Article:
UTI symptoms negative tests Tag

In 2023 England’s National Health Service (NHS) responded to public pressure by finally recognising chronic urinary tract infection (UTI) as a distinct condition requiring specialist diagnosis and treatment. The development could pave the way for patient advocates in Australia and other countries who are campaigning their own authorities for major improvements to UTI guidelines.

The Hearing Patient Voices project surveyed 410 people from around the world with chronic urinary tract infection (UTI).  The online survey measured the impact chronic UTI has on quality-of-life and focused on symptoms, various life domains, emotional wellbeing, healthcare experiences and avoidable costs to the health system.  You can read a summary, and download the full Hearing Patient Voices survey report, below.

A common urinary tract infection left Danielle with chronic symptoms that doctors misdiagnosed as interstitial cystitis (IC)—an incurable, yet questionable, urinary syndrome that is now under heavy scrutiny.  Once she found a doctor who understood her condition, she began a treatment that targeted her infection.  Read more about Danielle's story.

After frequent international travel for work, Julie developed a series of complex symptoms that were badly impacting her health.  Her symptoms were put down to an auto-immune condition that she had to live with.  Six years on she developed further symptoms – this time relating to her bladder.  Her doctors explored and treated several problems that were identified, but her bladder symptoms persisted.  After eight years of managing bladder pain and incapacitating reduced capacity and frequency, and undergoing various disappointing treatments, she decided to use her academic skills to find a proper solution.  She consulted with an Australian urologist who recommended she read 'Cystitis Unmasked' by the late Professor James Malone-Lee. They both agreed she would trial a treatment for chronic bladder infections.  Within weeks, Julie's bladder symptoms started to vanish and her life finally took to a turn for the better.  Read more about Julie's journey to reclaim her health.

Jean shared her story with us in May 2019.  After menopause things had started to go wrong.  Among her worries, Jean had developed UTI symptoms but her urine tests kept coming back negative and she was prescribed antidepressants to deal with her increasing anxiety.  She refused to accept her problems were psychological and she continued to search for answers.  Eventually she was diagnosed and treated for a chronic UTI.  Jean found Hiprex and Chinese herbs was the answer for her and she improved in leaps and bounds.  Three years after completing her combination treatment, Jean remains happy and well.  Read Jean's updated story.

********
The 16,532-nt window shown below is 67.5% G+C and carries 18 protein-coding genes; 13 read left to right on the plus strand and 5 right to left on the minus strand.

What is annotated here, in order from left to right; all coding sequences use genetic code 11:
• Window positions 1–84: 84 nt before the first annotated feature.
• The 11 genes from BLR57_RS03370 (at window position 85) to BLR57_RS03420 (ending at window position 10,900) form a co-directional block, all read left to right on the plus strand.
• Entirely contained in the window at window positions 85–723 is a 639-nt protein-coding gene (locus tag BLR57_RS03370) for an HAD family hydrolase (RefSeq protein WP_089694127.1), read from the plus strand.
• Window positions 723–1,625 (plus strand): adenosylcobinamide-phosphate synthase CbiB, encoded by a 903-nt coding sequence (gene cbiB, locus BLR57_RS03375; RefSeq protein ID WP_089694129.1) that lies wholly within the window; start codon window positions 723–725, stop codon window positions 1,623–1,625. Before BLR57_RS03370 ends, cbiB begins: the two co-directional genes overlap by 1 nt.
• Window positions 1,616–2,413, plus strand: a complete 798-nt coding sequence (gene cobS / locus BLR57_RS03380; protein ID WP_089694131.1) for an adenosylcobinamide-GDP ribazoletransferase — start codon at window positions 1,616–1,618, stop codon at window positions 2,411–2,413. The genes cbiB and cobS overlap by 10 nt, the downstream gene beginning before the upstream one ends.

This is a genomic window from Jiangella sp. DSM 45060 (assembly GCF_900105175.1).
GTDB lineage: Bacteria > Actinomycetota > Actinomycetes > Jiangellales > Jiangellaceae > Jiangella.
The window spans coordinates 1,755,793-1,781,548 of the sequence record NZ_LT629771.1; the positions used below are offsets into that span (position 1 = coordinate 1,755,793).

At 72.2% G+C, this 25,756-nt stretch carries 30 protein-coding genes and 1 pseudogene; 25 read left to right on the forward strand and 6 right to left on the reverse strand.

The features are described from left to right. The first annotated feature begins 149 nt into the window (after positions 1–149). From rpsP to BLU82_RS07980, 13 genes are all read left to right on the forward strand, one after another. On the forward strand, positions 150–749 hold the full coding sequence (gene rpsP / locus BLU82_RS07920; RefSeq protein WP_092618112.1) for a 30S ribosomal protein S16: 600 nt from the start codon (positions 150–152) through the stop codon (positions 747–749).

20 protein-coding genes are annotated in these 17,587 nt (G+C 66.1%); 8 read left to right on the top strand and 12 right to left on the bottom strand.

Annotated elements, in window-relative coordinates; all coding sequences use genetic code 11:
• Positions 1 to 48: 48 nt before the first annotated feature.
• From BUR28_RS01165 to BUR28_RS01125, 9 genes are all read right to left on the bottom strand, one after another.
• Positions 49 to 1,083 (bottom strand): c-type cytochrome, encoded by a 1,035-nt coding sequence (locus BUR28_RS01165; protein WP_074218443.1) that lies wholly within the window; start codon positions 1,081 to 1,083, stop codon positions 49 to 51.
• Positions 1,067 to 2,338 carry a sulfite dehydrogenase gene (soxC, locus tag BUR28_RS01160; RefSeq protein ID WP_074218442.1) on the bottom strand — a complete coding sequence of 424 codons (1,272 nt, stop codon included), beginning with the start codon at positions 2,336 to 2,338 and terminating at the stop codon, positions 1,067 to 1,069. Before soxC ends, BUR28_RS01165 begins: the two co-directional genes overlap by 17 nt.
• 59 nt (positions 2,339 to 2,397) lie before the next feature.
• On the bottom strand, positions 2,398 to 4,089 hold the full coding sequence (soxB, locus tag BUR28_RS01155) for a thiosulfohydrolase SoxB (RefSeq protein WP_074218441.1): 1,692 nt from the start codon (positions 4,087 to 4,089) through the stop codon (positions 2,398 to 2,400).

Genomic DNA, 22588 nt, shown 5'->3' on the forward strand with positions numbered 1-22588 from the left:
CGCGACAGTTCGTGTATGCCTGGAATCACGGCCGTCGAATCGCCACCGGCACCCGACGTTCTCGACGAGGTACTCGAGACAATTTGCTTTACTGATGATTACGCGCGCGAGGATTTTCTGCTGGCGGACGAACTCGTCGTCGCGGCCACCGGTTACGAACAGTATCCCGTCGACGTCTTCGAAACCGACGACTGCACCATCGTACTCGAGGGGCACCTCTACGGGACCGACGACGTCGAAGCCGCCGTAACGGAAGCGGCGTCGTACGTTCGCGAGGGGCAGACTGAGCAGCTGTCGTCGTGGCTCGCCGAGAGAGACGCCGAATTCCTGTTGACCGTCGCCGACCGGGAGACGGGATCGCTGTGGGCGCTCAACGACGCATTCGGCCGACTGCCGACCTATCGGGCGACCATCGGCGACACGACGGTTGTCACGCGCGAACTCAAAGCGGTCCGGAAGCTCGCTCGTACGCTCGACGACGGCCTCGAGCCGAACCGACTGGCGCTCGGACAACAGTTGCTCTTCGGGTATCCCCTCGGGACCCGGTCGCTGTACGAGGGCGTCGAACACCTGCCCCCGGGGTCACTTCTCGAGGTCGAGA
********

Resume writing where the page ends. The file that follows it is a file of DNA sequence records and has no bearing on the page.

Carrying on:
Elizabeth was struck with gastroenteritis while holidaying in Hawaii. Within days she had also developed a urinary tract infection (UTI) and was treated with antibiotics.   She responded well to the treatment but several weeks later some mild urinary symptoms returned.  Although the subsequent test from the lab was positive for a UTI, she was not informed and did not receive the necessary follow-up treatment.  Her UTI symptoms continued to get worse and by now her urine tests were negative.  This is when she was told she had interstitial cystitis (IC).  Elizabeth could not get past the feeling that her UTI in Hawaii had never fully cleared. Although her doctors insisted she was wrong and there was no infection, she was determined to find the answers she needed to get better.  Read more about Elizabeth's chronic UTI story here.

When Samantha felt a urinary tract infection (UTI) come on, a negative test at the Emergency Department sent her on a pathway she never expected. In no time she was diagnosed with interstitial cystitis (IC) and she underwent repeated procedures and trialled a huge variety of medications that did nothing to stop her bladder symptoms becoming worse.  When she exhausted all options offered by her doctors, she turned to an online group for emotional support.  When she heard about chronic UTI and the diagnostic failures of UTI dipstick and culture tests, she instinctively knew this was what she had been going through for the past six years and sought the advice of a doctor who knew how to diagnose and treat chronic UTI.  With endometriosis, an ovary cyst and pudendal neuralgia having also been diagnosed, she took a multi-faceted approach to her treatment. Nine months in, Samantha is relieved to feel normal again and she has become passionate about encouraging people with confusing health conditions to find the strength and support to advocate for their own health.

We are thrilled to release our 2021 Australian-exclusive interview with Professor James Malone-Lee discussing chronic urinary tract infection (UTI).  Professor Malone-Lee has nearly four decades of experience researching UTI and treating thousands of patients with bladder conditions.  He shares information from his book Cystitis Unmasked in response to questions from an all-Australian panel featuring urologist Dr Anita Clarke, pelvic physiotherapist Alyssa Tait, chronic UTI patient representative Melinda Brown and Chronic UTI Australia's chairperson, Imelda Wilde.  Read more below from Imelda about the interview.